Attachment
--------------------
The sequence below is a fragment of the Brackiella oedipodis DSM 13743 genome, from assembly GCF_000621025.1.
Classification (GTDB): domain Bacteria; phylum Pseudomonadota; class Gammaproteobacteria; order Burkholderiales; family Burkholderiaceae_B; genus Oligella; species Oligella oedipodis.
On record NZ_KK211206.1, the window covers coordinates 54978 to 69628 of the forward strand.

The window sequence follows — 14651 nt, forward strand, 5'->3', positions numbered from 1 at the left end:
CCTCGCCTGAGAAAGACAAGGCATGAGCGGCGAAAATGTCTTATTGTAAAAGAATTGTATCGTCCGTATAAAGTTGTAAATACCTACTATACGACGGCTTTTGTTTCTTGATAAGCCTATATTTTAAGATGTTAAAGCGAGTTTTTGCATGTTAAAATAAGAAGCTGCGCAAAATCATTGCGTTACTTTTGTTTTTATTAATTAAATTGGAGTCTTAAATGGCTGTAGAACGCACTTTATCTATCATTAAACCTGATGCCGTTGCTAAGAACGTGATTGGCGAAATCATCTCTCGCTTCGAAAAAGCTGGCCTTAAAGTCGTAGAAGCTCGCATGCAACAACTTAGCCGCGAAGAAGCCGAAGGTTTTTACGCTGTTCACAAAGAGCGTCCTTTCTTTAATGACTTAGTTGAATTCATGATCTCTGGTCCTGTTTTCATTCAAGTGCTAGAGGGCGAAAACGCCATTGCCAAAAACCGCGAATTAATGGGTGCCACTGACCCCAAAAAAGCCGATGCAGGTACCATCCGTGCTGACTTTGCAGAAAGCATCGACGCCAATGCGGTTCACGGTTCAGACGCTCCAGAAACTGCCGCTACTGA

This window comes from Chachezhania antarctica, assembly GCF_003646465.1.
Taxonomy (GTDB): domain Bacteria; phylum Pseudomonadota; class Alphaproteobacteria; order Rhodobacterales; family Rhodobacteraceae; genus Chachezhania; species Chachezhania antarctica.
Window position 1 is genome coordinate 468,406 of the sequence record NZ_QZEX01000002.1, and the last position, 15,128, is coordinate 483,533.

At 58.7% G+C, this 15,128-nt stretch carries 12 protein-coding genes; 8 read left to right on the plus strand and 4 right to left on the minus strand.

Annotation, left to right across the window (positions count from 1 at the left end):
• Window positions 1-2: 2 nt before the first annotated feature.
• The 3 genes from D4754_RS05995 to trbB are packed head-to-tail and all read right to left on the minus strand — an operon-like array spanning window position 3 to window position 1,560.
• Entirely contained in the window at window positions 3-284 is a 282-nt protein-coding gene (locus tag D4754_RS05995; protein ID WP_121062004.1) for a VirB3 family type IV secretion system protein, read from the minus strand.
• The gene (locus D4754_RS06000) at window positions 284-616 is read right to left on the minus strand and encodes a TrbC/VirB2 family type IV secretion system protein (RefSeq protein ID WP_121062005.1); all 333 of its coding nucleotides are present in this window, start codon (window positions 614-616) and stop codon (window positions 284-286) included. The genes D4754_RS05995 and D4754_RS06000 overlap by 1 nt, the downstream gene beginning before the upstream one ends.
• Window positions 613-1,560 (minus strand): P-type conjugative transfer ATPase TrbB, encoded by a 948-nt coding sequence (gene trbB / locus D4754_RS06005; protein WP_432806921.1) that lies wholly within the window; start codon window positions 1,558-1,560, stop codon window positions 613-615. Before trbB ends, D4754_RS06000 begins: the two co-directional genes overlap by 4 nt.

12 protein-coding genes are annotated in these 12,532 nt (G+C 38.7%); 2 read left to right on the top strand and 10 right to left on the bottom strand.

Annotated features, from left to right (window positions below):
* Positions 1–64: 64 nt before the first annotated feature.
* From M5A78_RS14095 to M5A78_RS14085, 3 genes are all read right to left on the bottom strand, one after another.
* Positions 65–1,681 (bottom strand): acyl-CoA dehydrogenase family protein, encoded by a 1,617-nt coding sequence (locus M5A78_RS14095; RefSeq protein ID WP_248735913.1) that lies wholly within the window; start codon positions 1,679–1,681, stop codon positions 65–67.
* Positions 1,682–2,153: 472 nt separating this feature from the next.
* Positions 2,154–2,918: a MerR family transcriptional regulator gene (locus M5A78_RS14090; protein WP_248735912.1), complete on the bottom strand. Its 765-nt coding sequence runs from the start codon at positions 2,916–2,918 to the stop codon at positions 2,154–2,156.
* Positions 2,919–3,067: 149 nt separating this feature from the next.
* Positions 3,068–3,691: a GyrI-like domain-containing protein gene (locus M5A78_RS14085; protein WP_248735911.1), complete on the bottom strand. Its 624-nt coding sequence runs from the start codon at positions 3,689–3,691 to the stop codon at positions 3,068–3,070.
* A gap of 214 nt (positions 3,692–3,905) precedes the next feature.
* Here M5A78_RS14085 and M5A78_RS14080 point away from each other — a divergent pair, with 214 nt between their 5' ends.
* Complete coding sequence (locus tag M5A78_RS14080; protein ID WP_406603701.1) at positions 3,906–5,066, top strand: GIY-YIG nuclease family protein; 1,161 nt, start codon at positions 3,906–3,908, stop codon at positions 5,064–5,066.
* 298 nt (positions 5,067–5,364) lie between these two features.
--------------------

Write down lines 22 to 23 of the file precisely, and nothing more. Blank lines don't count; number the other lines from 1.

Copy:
* Positions 2,154–2,918: a MerR family transcriptional regulator gene (locus M5A78_RS14090; protein WP_248735912.1), complete on the bottom strand. Its 765-nt coding sequence runs from the start codon at positions 2,916–2,918 to the stop codon at positions 2,154–2,156.
* Positions 2,919–3,067: 149 nt separating this feature from the next.